Academic journal article MELUS

Last of the Red Hot Mohicans: Miscegenation in the Popular American Romance

Academic journal article MELUS

Last of the Red Hot Mohicans: Miscegenation in the Popular American Romance

Article excerpt

In his 1824 "Essay on Romance," Sir Walter Scott states that "romance turns upon marvelous or uncommon events," while the novel "accommodated to the ordinary train of human events and the modern state of society" (554). Scott's definition served as a model for James Fenimore Cooper, Nathaniel Hawthorne, and other American writers, who presented their works as novels because they professed to present realistic portraits.(1) Yet Cooper's fledgling United States had a much more difficult time portraying its history than Scott's Great Britain, and as the U.S. and Great Britain developed different national agendas, they developed different literatures.(2) As the United States found it increasingly difficult to present the verity of colonialist expansion across the West without calling the ethics of that project into question, writers like Cooper and Hawthorne eventually dispensed with claims to the presentation of objective history through literature and turned instead to the business of myth-making. Thus in his original preface to The Last of the Mohicans, Cooper warned the reader who "takes up this volume in expectation of an imaginary and romantic picture of things which never had an existence" that he or she "will probably lay it aside, disappointed" (v).

Today, of course, the generic term romance has come to indicate a love story based more exclusively in the realm of fantasy, and popular romances published by Harlequin, Silhouette, and other houses comprise nearly 50% of all paperback book sales in the United States.(3) Like Cooper and other popular writers before them, many romance writers have turned to the figure of the Native American in the widely popular "Indian romance," as the industry has named these novels that depict a love affair culminating in marriage between a European American character (usually the heroine) and a full- or half-blood Native American. Like Cooper and previous writers, the Native American in these texts represents more of the American cultural imaginary; these novels do not reflect reality so much as fantasy and include a mythical depiction of the tribal community as an integral part of that fantasy.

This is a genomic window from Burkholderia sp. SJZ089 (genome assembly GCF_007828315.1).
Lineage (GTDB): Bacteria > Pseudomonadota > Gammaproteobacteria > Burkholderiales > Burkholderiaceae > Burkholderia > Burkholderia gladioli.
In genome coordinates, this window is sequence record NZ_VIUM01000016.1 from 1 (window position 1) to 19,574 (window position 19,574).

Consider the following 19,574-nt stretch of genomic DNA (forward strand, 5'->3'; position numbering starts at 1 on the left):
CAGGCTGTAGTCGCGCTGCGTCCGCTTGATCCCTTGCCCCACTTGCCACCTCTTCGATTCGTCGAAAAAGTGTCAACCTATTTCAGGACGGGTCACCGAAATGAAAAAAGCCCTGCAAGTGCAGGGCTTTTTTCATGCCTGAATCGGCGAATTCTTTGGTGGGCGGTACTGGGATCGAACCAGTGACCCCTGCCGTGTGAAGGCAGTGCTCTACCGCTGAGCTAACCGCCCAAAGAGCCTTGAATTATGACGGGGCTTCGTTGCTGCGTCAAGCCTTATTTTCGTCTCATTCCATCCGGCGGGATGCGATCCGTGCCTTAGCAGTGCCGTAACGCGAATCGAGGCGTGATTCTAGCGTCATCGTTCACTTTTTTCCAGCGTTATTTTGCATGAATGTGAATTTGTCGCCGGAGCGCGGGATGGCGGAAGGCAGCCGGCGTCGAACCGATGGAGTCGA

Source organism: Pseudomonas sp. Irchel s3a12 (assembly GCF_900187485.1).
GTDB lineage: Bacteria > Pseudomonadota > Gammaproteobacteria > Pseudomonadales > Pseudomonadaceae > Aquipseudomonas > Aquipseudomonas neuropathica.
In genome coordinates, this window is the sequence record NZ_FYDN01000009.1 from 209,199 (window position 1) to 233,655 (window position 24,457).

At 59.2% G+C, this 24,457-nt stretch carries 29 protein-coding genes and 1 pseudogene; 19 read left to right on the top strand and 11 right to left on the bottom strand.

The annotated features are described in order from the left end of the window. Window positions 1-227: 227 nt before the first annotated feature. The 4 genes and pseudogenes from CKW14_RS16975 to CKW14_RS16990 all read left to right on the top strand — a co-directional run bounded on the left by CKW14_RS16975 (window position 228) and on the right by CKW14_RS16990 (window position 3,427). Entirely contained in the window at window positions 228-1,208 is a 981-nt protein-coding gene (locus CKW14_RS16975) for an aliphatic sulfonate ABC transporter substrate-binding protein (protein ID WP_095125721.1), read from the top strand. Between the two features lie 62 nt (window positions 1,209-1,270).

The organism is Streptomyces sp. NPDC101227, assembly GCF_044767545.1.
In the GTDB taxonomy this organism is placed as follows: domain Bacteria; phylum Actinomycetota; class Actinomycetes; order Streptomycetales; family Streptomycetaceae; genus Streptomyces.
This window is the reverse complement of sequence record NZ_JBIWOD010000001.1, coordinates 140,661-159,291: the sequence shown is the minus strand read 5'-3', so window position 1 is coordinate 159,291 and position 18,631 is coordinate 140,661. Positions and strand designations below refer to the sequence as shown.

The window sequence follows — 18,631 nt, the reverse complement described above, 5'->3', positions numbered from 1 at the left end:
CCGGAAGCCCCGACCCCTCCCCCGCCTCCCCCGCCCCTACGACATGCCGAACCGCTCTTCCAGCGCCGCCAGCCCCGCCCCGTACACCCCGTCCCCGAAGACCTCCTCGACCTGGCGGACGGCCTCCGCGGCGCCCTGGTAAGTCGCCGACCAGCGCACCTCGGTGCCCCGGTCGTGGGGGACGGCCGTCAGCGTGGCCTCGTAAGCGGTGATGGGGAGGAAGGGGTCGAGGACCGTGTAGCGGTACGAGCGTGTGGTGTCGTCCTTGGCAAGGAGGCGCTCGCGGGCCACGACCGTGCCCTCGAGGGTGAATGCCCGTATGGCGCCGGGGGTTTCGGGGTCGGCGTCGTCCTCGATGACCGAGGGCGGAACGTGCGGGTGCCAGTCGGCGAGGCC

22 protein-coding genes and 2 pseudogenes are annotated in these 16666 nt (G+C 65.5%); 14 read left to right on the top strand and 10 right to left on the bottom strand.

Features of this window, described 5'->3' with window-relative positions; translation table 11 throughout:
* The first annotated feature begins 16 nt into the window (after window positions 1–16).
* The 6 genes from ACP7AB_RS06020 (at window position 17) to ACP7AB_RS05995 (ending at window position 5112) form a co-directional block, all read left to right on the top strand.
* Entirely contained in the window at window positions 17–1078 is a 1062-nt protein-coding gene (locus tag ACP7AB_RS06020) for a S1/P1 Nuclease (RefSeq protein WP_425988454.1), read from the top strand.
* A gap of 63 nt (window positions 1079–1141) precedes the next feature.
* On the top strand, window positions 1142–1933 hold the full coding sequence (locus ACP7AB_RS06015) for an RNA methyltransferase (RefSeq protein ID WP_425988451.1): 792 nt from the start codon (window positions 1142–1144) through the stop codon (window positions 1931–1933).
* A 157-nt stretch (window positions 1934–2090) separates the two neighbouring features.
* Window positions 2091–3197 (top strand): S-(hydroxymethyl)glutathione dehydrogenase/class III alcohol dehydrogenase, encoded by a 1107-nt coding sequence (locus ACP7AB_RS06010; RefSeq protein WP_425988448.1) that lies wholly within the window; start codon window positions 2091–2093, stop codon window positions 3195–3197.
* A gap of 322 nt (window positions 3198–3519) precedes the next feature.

In The Last of the Mohicans, Cooper looks back nearly one hundred years to the French and Indian Wars, and, unlike the contemporary Indian romance in which miscegenation proves not just an option but the ideal, Cooper's narrative presents a world in which the mixing of races is morally repugnant and anathema to the American project of nation building. To justify colonialist expansion, Cooper had to present the indigenous people as murderous savages, with the noble Mohicans Chingachgook and Uncas as exceptions to this rule. Nonetheless, Cooper received sharp criticism from critic Lewis Cass, who also worked as an Indian agent involved in treaties and land sales. Cass mounted a campaign against Cooper for portraying the Mohicans as unrealistically honorable; this provided Cooper with more impetus to suspend all claims to historical accuracy and embrace the generic classification of romance for protection. In such a climate, a tale of interracial love and miscegenation was far from possible.

Although Cooper presented his hero as a cultural hybrid--a white man living with Mohican companions and able to speak several native dialects--he simultaneously depicted Hawkeye (Natty Bumpo), as purely white in the repeated description of him as "without a cross."(4) Chingachgook, too, represents a pure Mohican, "an unmixed man" (28). Alice Munro, "surpassingly fair" (378), weeps and faints throughout the novel as "some beautiful emblem of the wounded delicacy of her sex" (124), while her older, wiser, and darker sister Cora stands up to the Huron and protects Alice as steadfastly as Hawkeye or their soldier companion, Duncan Heyward. Yet because Cora represents another form of mixed blood, she dies while Alice prevails.

According to Nina Baym, The Last of the Mohicans testifies that "outspoken bravery, firmness, intelligence, self-possession, and eloquence in a woman" prove useless in nineteenth century male-authored fiction, but these qualities will later be valorized in the Indian romance of the twentieth century (14) (in fact, such valorization can be seen just two years after publication of The Last of the Mohicans in Catharine Maria Sedgwick's Hope Leslie, to which I will turn in a moment). …

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